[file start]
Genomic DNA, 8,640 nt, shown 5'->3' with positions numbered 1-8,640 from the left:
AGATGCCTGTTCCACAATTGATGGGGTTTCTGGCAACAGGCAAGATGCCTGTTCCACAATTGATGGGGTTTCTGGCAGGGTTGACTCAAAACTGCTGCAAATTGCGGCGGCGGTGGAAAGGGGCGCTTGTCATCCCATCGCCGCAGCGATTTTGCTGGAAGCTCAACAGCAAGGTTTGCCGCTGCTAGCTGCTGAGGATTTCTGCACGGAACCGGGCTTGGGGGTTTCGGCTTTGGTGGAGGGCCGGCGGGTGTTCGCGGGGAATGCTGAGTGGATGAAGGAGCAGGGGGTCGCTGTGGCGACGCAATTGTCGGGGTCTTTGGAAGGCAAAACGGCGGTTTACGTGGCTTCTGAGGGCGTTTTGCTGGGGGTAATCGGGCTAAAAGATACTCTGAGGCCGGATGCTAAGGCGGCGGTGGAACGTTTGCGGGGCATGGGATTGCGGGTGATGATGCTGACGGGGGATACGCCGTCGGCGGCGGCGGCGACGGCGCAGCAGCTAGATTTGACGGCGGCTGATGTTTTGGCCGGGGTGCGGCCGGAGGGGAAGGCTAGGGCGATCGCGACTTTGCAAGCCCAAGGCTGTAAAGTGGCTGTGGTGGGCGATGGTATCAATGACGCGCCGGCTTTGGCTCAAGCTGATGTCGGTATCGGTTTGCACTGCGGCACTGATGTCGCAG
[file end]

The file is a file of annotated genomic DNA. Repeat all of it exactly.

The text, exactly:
Genomic DNA, 8,640 nt, shown 5'->3' with positions numbered 1-8,640 from the left:
AGATGCCTGTTCCACAATTGATGGGGTTTCTGGCAACAGGCAAGATGCCTGTTCCACAATTGATGGGGTTTCTGGCAGGGTTGACTCAAAACTGCTGCAAATTGCGGCGGCGGTGGAAAGGGGCGCTTGTCATCCCATCGCCGCAGCGATTTTGCTGGAAGCTCAACAGCAAGGTTTGCCGCTGCTAGCTGCTGAGGATTTCTGCACGGAACCGGGCTTGGGGGTTTCGGCTTTGGTGGAGGGCCGGCGGGTGTTCGCGGGGAATGCTGAGTGGATGAAGGAGCAGGGGGTCGCTGTGGCGACGCAATTGTCGGGGTCTTTGGAAGGCAAAACGGCGGTTTACGTGGCTTCTGAGGGCGTTTTGCTGGGGGTAATCGGGCTAAAAGATACTCTGAGGCCGGATGCTAAGGCGGCGGTGGAACGTTTGCGGGGCATGGGATTGCGGGTGATGATGCTGACGGGGGATACGCCGTCGGCGGCGGCGGCGACGGCGCAGCAGCTAGATTTGACGGCGGCTGATGTTTTGGCCGGGGTGCGGCCGGAGGGGAAGGCTAGGGCGATCGCGACTTTGCAAGCCCAAGGCTGTAAAGTGGCTGTGGTGGGCGATGGTATCAATGACGCGCCGGCTTTGGCTCAAGCTGATGTCGGTATCGGTTTGCACTGCGGCACTGATGTCGCAG